This is a very impressive result of a unique observational campaign! Congratulations to all contributing groups!

A lot of various methods were applied :

In Xixon - Spain - the Astronomy On Line Groups directly measured the drop in sunlight intensity by means of a homebuild eclipse photometer .

Besides cameras - the classical cardboard tube black box camera was applied too:

Click to obtain larger picture (GIF, 31k).

The Mirror method described in the original AOL eclipse chapters was even more popular. A clear well defined image could be projected out to huge distances - here the Vienna Kuffner Group - in Austria .:

Click to obtain larger picture (JPG, 26k).

In Vienna too - the 6A class from the Kepler-Bundes Real Gymnasium applied this mirror method out to even 27,2 meters. Their measurement of the solar angular diameter deviates less than 2% from the official result !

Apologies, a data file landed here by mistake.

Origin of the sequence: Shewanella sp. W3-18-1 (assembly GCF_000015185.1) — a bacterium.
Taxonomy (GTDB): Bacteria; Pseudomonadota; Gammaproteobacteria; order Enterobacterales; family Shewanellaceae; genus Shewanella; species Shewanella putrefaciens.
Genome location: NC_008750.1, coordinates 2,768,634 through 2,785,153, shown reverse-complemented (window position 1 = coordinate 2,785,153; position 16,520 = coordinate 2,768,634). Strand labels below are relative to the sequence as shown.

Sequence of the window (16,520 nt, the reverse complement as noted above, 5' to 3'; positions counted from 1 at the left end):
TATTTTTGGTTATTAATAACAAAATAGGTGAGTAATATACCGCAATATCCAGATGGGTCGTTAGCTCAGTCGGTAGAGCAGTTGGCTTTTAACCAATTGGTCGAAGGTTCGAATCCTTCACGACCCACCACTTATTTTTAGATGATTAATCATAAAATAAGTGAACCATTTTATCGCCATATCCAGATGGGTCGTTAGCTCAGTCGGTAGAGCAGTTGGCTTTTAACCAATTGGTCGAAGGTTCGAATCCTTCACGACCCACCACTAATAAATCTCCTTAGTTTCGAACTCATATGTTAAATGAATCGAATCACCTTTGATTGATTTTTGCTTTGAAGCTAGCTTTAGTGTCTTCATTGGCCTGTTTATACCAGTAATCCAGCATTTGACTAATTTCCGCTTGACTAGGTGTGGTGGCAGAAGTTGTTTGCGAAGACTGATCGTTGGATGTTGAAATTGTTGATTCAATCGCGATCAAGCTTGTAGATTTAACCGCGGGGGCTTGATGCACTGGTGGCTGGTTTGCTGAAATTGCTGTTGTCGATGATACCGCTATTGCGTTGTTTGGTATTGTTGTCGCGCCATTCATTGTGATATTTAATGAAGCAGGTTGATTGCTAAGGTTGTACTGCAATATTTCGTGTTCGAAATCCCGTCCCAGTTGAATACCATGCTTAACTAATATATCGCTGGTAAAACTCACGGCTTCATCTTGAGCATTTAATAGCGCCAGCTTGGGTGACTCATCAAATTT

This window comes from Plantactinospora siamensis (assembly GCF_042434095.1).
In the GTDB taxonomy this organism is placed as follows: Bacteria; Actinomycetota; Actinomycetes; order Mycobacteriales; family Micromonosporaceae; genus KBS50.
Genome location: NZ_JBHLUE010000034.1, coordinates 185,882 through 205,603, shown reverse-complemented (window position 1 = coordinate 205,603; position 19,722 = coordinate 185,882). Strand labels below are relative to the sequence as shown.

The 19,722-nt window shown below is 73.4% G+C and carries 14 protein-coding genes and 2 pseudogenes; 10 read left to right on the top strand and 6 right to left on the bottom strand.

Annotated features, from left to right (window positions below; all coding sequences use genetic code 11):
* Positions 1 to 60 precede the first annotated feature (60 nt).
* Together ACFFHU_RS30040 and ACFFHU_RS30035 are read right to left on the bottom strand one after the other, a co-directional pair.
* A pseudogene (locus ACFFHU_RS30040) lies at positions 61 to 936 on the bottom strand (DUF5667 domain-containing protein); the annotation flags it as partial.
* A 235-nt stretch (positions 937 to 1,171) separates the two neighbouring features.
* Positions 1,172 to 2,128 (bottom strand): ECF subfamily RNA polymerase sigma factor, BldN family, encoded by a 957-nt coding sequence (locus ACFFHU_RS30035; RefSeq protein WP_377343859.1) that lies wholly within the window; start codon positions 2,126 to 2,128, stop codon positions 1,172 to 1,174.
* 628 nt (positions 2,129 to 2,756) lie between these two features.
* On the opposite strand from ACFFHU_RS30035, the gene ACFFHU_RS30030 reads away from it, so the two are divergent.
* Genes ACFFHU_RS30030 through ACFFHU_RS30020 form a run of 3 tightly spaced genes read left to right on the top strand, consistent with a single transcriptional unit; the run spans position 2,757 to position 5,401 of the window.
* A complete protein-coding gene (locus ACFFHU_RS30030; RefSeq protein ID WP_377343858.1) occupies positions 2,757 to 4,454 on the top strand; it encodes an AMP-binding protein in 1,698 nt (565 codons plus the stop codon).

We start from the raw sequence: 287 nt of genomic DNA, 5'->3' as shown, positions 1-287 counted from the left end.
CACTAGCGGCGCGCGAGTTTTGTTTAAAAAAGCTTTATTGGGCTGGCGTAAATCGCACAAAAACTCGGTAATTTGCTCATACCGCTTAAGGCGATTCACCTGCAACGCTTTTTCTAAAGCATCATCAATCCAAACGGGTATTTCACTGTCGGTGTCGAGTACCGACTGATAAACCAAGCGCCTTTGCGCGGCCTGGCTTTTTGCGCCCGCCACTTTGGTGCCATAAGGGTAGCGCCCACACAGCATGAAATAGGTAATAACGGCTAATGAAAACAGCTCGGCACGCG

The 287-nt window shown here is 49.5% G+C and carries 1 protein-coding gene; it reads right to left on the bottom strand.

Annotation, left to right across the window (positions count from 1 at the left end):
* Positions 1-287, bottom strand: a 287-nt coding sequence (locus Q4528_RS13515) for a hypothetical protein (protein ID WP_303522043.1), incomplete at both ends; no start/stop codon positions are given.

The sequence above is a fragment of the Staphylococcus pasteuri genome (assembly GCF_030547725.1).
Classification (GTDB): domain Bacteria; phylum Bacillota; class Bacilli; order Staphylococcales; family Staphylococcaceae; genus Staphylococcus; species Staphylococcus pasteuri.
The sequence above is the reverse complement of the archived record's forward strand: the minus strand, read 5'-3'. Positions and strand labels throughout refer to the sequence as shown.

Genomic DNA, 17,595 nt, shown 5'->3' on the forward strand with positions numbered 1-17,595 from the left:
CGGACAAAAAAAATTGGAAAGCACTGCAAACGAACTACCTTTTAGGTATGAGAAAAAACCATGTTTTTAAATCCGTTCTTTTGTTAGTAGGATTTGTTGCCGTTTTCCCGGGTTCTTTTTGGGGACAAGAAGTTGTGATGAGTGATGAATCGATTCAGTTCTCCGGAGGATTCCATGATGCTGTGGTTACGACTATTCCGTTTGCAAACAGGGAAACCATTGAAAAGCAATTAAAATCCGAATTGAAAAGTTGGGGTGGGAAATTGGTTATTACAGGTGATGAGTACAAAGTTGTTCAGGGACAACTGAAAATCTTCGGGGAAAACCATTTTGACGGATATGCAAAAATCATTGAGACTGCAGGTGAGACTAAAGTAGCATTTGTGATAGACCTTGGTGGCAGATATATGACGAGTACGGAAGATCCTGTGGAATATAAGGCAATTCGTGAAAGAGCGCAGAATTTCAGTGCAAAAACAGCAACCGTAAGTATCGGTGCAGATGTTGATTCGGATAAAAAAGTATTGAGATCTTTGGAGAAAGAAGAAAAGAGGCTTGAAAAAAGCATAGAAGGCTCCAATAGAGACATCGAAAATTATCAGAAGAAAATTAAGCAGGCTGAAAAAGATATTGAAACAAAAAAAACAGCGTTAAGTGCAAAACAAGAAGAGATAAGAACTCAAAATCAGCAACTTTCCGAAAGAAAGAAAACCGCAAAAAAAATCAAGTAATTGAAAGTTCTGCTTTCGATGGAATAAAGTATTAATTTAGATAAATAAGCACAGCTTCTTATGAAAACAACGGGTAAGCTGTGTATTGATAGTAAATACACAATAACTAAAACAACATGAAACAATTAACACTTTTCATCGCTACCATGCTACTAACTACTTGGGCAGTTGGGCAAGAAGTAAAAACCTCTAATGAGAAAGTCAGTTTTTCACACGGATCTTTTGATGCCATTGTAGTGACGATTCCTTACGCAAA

Similar precise results were obtained by the Orion Group - placed in Ystad, Sweden.

Other groups had mounted Alu-Foil from Alpine Resque blankets in ordinary glass slides in order to mass produce a cheap and safe solar filter.

In Greece a large number of groups were measuring the eclipse with both videorecorders- binocular projections and black box cameras. These groups like other groups in Northern Europe had problems with clouds too -

but they managed to collect data.

Pictures have been provided by the Apollo Group - coming from the Arsakeio School.

In Germany, you may find an interesting link in the images by the: Erlangen Group.

Also from Germany, the group

Click to obtain larger picture (GIF, 51k).

Scivias have provided interesting images - images where the Lunar mountains are visible in silhouette.

In Slovenia students at the Rudolf Maister and the Ljubljana-Sentvid Secondary Schools got amazing pictures - both with conventional techniques and - like here - with a green welding filter in fron of a 200 mm lens:

Notice - this is a combined photo - exposing several images between 13:28.5 UT and 14:05 UT- into the same film. Please notice the successive drop in sunlight intensity - as also observed with the Spanish Fotosensor Group.